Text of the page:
Dreamer’s Pool is the first book in the Blackthorn and Grim series by New Zealand born author Juliet Marillier. This was the first book by Marillier that I have read. I picked it up because it won the Aurealis Award for best fantasy novel in 2015 (I try to read the Aurealis and Ditmar award winning novels as a way of keeping in touch with the Australian SF scene).
I must admit that I was a little put off by the cover, which conjured up images of a very romantic novel. And when read in the context of the cover, even the title of the novel seems a tad on the romantic side. While I have nothing against romance-heavy novels in the abstract, I must admit I find that I tend to procrastinate when faced with actually reading one. As a result, I put off starting Dreamer’s Pool for quite a few months.
Finally, I slapped myself in the face, gritted my teeth and sat down to read because it would be good for me. The novel-consuming version of eating my vegetables. My own writing has all the romance of a roadside diner on the Sydney to Canberra freeway (Australia’s most boring freeway), so I could stand a bit more exposure to good quality romantic writing. Besides, broadening my reading was part of the point of doing the AWWC, wasn’t it?
All that preparation. All that mental fortitude. All those good intentions. Wasted! Because Dreamer’s Pool isn’t a romantic novel at all. Well, I guess the story of the prince and his bride-to-be might be considered romantic. And I suppose the quest to resolve that situation is at the heart of the novel. And I guess it does turn around the triumph of true love over pragmatism. But I don’t care! Because the two main characters, Blackthorn and Grim, they are fantastic. No romance at all. Their story is one of two broken people and the power of friendship to kickstart a healing process.
I’m getting too lazy to recap storylines, so from the Goodreads blurb:
In exchange for help escaping her long and wrongful imprisonment, embittered magical healer Blackthorn has vowed to set aside her bid for vengeance against the man who destroyed all that she once held dear. Followed by a former prison mate, a silent hulk of a man named Grim, she travels north to Dalriada. There she’ll live on the fringe of a mysterious forest, duty bound for seven years to assist anyone who asks for her help.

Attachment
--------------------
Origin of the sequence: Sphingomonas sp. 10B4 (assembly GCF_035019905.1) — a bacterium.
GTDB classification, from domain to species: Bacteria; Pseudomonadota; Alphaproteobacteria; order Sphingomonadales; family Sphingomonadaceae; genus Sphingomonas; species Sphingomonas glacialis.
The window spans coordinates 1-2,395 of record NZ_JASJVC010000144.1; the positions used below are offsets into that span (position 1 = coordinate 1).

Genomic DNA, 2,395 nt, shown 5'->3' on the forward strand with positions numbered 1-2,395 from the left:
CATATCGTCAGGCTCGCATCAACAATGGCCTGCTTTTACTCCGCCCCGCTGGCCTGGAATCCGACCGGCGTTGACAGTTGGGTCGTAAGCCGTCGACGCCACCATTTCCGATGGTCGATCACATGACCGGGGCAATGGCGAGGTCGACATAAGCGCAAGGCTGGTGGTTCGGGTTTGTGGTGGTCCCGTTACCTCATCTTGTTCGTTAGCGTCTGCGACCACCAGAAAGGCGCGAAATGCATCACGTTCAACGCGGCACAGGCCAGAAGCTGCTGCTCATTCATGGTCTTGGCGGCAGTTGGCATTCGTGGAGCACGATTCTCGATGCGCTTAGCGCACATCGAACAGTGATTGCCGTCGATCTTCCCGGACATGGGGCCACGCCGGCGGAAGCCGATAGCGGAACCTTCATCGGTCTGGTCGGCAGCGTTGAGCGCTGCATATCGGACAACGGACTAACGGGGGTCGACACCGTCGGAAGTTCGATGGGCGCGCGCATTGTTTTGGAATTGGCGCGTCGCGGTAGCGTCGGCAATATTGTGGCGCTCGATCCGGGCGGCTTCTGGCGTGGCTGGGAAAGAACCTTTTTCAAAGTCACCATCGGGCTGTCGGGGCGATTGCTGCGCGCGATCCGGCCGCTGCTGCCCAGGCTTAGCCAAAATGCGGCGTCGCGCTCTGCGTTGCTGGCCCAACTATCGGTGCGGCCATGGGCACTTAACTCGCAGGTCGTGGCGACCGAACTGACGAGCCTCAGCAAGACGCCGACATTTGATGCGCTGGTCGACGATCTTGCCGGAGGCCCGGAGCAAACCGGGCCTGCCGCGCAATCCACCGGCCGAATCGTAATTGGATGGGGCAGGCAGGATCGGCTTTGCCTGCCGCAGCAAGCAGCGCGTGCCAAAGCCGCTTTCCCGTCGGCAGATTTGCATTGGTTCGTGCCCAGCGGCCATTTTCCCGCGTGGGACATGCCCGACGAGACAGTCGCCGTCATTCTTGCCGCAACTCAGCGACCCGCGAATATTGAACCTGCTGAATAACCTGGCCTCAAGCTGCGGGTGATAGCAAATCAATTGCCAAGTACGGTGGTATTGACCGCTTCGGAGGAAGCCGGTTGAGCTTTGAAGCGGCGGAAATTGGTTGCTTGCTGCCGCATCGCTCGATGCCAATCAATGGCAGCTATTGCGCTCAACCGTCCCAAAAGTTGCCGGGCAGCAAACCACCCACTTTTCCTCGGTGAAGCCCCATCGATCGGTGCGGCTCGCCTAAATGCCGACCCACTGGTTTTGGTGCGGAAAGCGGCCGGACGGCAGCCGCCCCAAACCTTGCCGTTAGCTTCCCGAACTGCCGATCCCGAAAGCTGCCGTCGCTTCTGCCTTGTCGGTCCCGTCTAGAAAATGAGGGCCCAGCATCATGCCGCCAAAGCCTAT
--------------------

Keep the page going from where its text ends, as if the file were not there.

Oran, crown prince of Dalriada, has waited anxiously for the arrival of his future bride, Lady Flidais. He knows her only from a portrait and sweetly poetic correspondence that have convinced him Flidais is his destined true love. But Oran discovers letters can lie. For although his intended exactly resembles her portrait, her brutality upon arrival proves she is nothing like the sensitive woman of the letters.
With the strategic marriage imminent, Oran sees no way out of his dilemma. Word has spread that Blackthorn possesses a remarkable gift for solving knotty problems, so the prince asks her for help. To save Oran from his treacherous nuptials, Blackthorn and Grim will need all their resources: courage, ingenuity, leaps of deduction, and more than a little magic.
The story is much darker than this blurb would have you believe. Blackthorn is an excellent character, whose perspective serves to leech away any chance of a sappy interpretation of people’s motivations. She is on a course of vengeance, held back only by the threat of destruction by the mysterious fey who released her. This motivation stains every human interaction she engages in.
Grim is devoted to Blackthorn, but broken himself. Marillier draws Grim as perhaps the most sympathetic of all the characters, but there is an undercurrent of violence that adds an edge to all his interactions as well.
Prince Oran, the third point of view character, is very much the embodiment of a modern 21st century perspective embedded in a medieval setting. He loves and listens to his people. He takes an enlightened perspective on things. He is an innovator. He is drawn somewhat sympathetically as well, and the resolution of his dilemma is the mystery that the story turns on.
The writing is excellent, very engaging and all the qualities of a real page turner. The plot is relatively straight forward, with the reader guessing many of the twists well in advance of the characters. Much of the tension comes from Blackthorn’s need for vengeance and how it clouds her perspective on the problem in front of her.
All in all an excellent read. This review isn’t really for the legions of devoted Marillier fans. I’m aiming this at you, yes you in the corner. The person who doesn’t like romance and who almost didn’t read even this review once you saw the image of the cover above. Do yourself a favour, and read this book. It’s not award winning for nothing!
I also reviewed this book on Goodreads. View all my reviews.
This work by Mark Webb is licensed under a Creative Commons Attribution-ShareAlike 3.0 Australia License.